The unions warn that Britain’s largest train strike in 30 years will begin on Tuesday as tens of thousands of workers face a pay rise, leading to joint action with other sectors.
British households are already facing the biggest economic crisis in decades, with rising food and fuel prices raising inflation to 10%, while average base wages are no higher than they were in 2006.
More than 50,000 train workers will go on strike on Tuesday, Thursday and Saturday in connection with the wage freeze and job cuts – the unions say, beginning a possible “summer of discontent” with teachers, doctors and even lawyers engaging in massive action.
“In the face of an aggressive agenda such as cuts in jobs, conditions, wages and pensions, the RMT (union) has no choice but to protect our members professionally and stop this race,” said Secretary-General Mick Lynch. Railway, Maritime and Transport Workers (RMT).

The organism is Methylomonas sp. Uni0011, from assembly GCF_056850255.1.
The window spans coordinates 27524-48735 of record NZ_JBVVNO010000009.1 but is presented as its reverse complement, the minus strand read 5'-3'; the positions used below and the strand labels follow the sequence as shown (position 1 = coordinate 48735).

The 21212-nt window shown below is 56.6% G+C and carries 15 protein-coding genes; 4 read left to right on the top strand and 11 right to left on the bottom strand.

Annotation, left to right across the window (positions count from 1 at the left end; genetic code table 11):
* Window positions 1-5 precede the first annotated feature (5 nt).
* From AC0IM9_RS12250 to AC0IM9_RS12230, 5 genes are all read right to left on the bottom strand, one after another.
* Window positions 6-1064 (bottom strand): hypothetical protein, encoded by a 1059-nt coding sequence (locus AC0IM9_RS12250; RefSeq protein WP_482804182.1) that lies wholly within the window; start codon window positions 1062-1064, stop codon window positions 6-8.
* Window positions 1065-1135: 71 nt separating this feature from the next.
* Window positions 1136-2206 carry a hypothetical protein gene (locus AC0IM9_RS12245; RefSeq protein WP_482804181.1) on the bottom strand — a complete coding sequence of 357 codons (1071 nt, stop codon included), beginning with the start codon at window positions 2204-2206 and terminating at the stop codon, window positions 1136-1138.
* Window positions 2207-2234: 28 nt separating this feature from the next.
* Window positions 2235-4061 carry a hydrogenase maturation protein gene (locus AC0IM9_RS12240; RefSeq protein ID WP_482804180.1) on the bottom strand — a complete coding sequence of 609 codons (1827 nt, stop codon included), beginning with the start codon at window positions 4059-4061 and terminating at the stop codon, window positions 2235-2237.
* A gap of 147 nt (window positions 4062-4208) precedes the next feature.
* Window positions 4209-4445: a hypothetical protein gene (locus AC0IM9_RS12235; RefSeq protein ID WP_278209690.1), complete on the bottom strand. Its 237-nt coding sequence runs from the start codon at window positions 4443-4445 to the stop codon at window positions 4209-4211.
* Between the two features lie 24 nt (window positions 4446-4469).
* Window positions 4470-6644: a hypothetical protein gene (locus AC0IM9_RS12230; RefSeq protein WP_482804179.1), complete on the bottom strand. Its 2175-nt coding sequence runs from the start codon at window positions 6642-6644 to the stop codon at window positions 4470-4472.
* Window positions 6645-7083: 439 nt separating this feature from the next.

He said last-minute talks had failed, meaning strikes would continue this week and many more were planned.
Prime Minister Boris Johnson said the unions were hurting people who claimed to be helping.
“By moving these strikes forward, they are alienating travelers who support the jobs of railroad workers while at the same time affecting businesses and communities across the country,” Johnson said in a statement.
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